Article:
Elmhurst City Council OKs property tax hike for pensions
The Chicago suburb’s decision to raise the levy will result in a 3.1 percent hike in the city’s portion of property tax bills, marking the first such increase in four years.
Elmhurst homeowners will see the city portion of their property tax bills go up in 2018, as the Elmhurst City Council has passed a $300,000 increase in the city’s property tax levy, according to the Chicago Tribune. This amounts to an increase of 3.1 percent in the city portion of homeowners’ property tax bills, in addition to an increase in the public library’s portion of the bills.
It’s the city’s first increase in its property tax levy in four years.
The city’s property tax levy will increase to $10.2 million, up from $9.9 million. The city will use the revenue to contribute an additional $300,000 to Elmhurst’s police and fire pension funds.
Alderman Kevin York, who chairs the City Council’s Finance Committee, said the increased contributions were required under state law and actuarial guidelines, according to the Tribune.
The Elmhurst City Council had been reducing residents’ property taxes for three years prior, and for good reason.
Elmhurst sits on the border of Cook and DuPage counties, both of which rank in the top 10 counties for Illinois’ highest property taxes. Cook County ranks eighth-most expensive in Illinois when it comes to property taxes, with a median bill of more than $4,500 annually, according to 2011-2015 data from the U.S. Census Bureau. However, homeowners in DuPage County have the second-highest median property taxes in the Land of Lincoln, paying more than $6,200 a year.
Nationwide, DuPage homeowners pay the 27th-most expensive median property tax rates in the country.
Unfortunately for Elmhurst homeowners, the city’s portion of their property tax bills is most likely to grow due to increasing costs for Elmhurst’s police and fire pension funds.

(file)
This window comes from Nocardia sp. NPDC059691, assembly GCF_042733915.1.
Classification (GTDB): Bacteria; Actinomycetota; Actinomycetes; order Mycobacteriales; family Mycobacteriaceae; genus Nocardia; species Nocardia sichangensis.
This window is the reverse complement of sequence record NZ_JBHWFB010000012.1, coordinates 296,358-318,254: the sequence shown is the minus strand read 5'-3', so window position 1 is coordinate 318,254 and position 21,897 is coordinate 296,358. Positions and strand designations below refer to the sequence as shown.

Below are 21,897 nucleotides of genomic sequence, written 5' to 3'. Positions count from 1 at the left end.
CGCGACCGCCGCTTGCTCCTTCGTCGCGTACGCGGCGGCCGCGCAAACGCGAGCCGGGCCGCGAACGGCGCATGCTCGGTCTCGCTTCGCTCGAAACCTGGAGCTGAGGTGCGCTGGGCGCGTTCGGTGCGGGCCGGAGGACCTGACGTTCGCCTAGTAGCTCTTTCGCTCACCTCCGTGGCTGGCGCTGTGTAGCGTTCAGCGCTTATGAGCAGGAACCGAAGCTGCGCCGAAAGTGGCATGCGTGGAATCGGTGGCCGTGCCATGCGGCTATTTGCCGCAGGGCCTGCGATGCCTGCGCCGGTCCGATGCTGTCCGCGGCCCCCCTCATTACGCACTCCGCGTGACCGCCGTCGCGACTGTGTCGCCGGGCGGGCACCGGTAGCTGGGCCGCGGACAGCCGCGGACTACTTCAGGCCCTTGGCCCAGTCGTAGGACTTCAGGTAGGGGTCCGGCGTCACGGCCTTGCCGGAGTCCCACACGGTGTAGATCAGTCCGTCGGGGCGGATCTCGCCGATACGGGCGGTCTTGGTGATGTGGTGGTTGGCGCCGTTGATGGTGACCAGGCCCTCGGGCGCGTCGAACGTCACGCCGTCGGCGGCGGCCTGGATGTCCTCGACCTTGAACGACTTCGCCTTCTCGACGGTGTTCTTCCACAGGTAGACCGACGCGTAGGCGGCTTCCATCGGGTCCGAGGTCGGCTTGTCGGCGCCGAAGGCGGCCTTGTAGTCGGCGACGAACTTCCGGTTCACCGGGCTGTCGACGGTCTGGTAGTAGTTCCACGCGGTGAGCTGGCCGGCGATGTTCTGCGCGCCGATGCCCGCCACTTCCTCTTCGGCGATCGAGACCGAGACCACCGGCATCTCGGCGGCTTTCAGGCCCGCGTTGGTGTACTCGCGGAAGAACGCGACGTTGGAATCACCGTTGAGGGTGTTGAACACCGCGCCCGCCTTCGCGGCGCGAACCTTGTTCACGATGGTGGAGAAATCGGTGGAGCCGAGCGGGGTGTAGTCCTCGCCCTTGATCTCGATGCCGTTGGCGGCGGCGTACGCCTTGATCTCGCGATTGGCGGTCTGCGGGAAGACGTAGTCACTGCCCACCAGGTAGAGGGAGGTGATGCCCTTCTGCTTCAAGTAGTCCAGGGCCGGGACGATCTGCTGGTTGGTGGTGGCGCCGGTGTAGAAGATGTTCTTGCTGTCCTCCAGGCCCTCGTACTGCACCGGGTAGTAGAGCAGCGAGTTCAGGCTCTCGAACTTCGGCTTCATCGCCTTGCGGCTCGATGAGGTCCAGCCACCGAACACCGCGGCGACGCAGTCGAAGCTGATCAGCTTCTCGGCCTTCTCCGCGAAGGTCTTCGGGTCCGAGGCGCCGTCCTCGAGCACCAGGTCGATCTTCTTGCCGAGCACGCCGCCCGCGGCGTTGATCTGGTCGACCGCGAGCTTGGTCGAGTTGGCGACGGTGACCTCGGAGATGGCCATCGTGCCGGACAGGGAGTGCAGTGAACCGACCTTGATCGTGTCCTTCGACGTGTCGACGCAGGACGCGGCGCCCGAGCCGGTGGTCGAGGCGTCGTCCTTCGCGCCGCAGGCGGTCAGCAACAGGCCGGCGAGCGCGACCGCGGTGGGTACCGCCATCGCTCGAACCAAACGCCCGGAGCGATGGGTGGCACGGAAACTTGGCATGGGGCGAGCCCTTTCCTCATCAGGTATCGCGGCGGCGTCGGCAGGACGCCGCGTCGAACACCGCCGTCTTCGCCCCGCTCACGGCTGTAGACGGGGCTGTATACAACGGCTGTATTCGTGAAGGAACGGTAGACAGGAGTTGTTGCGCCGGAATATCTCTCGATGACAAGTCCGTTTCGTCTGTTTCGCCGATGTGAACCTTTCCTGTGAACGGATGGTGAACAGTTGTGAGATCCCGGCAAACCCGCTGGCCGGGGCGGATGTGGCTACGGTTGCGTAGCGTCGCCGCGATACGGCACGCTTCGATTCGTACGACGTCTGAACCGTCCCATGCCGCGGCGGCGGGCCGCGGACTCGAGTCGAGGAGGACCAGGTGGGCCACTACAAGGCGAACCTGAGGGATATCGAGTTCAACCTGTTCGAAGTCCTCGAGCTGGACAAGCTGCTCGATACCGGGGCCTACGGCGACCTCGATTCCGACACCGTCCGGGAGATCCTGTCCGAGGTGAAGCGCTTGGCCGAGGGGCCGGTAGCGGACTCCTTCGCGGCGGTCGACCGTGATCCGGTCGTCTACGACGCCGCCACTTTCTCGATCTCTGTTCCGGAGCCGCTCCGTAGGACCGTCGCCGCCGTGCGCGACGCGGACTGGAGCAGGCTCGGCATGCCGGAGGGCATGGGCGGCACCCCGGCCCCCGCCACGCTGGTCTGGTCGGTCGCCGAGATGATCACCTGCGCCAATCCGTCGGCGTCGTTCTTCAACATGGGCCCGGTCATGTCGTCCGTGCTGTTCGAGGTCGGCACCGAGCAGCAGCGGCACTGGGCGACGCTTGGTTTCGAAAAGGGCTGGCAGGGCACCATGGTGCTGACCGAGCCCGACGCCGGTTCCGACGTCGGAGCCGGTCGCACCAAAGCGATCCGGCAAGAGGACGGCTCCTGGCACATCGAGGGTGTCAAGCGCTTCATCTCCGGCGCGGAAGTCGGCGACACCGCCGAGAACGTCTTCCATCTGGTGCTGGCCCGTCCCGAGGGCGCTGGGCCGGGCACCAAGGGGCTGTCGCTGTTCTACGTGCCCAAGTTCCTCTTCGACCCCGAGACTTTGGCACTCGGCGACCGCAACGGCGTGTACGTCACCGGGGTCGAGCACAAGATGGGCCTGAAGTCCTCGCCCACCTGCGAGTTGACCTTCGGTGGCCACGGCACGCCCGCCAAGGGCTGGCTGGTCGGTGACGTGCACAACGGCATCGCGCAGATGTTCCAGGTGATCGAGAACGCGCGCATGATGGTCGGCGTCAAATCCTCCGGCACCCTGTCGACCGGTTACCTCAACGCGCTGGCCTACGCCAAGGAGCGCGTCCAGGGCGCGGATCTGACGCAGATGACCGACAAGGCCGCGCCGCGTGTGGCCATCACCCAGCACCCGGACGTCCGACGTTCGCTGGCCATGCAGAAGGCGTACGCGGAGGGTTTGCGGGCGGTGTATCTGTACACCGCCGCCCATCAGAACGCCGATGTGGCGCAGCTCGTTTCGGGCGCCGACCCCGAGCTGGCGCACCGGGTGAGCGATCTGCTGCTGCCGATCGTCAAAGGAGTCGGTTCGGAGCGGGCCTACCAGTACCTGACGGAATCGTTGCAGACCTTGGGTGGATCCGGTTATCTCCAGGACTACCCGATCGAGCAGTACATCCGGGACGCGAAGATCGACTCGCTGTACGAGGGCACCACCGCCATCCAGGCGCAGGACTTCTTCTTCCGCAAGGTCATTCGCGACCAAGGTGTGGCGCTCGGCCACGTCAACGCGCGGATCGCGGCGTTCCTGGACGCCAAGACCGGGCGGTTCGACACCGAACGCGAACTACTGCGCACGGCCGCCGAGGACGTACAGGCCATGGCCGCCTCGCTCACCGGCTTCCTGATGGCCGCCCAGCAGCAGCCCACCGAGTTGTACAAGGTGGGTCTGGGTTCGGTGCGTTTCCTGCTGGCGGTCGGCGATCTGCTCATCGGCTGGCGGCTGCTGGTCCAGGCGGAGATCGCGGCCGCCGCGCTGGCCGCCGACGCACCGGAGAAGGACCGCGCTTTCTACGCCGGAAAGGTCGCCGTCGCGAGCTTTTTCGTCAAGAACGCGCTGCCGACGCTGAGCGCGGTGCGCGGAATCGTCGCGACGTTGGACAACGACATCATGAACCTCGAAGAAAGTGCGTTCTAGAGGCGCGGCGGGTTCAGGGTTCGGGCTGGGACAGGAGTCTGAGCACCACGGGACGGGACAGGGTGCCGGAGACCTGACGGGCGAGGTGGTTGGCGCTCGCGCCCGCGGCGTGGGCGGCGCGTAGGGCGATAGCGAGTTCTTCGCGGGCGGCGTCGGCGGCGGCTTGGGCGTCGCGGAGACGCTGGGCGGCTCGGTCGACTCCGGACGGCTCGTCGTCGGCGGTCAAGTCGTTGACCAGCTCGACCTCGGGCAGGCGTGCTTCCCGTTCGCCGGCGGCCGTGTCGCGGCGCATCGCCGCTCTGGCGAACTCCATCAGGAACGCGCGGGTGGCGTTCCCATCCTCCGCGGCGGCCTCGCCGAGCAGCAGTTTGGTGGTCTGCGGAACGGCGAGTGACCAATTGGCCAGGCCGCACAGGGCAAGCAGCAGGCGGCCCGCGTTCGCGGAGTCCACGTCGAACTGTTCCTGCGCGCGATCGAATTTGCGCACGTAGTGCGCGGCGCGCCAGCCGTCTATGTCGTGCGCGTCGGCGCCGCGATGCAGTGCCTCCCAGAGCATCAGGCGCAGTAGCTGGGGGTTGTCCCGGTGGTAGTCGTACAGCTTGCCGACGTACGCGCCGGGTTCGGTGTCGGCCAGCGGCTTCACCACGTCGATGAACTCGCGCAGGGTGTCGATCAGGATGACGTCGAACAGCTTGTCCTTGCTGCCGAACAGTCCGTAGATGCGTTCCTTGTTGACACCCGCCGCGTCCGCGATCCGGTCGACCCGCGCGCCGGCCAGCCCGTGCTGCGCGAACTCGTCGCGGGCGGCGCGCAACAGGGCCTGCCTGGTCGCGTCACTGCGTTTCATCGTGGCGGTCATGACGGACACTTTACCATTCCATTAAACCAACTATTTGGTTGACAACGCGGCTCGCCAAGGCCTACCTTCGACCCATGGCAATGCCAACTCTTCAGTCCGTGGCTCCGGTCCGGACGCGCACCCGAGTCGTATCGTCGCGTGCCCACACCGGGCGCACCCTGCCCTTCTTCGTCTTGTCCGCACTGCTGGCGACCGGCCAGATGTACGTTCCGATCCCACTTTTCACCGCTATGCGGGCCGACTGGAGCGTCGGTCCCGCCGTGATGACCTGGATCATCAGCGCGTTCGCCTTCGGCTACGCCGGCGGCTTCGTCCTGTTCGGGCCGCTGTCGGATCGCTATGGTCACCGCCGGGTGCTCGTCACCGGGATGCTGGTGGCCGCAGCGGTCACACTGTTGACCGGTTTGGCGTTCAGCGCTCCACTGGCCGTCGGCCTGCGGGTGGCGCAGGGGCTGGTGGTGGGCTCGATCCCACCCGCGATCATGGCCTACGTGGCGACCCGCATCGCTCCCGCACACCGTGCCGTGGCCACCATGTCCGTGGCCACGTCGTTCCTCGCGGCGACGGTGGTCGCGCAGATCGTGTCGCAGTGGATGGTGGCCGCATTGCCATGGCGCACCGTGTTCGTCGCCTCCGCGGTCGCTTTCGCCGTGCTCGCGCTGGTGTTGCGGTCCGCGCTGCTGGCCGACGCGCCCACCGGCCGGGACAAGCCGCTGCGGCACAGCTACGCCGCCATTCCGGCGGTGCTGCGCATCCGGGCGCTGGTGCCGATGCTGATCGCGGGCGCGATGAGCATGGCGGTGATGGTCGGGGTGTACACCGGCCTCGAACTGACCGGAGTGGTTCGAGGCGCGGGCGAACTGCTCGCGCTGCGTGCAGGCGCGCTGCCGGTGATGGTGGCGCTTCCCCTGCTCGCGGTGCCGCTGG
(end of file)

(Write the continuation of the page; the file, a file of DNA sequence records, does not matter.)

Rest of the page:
Elmhurst’s fire pension fund has less than 68 cents on hand for every dollar owed in future benefits, even though taxpayer contributions to Elmhurst’s fire pension fund increased by nearly 33 percent from 2012 to 2016. Despite the large increase in taxpayer investment, the pension fund’s funding ratio increased by just one percentage point – up to 67.7 percent in 2016 from 66.7 percent in 2012.
Elmhurst’s police pension fund is in worse shape, even though taxpayer contributions have increased by more than $1 million since 2012. From 2012 to 2016, taxpayer contributions increased by more than 56 percent, but the funding ratio went down to 64 percent in 2016 from 67 percent in 2012.
Elmhurst and other towns like it should have the choice to move away from costly pension funds. One alternative would be retirement plans modeled on the State Universities Retirement System’s 401(k)-style plan. The plan has been operating for nearly two decades, and more than 20,000 state university workers have opted out of traditional defined-benefit pensions in favor of the 401(k)-style plan.
Unfortunately, towns like Elmhurst are mandated by state law to maintain and fund costly pension plans, meaning taxpayers, especially homeowners, are ultimately on the hook for pension failures.
Passing a property tax freeze on homeowners’ actual bills (not just the levies of local governments) and requiring voter approval for property tax hikes are two powerful reforms that would go a long way for families struggling to pay higher property taxes as their own incomes stagnate.
Unless such reform materializes at the Statehouse, homeowners should brace for heftier property tax bills.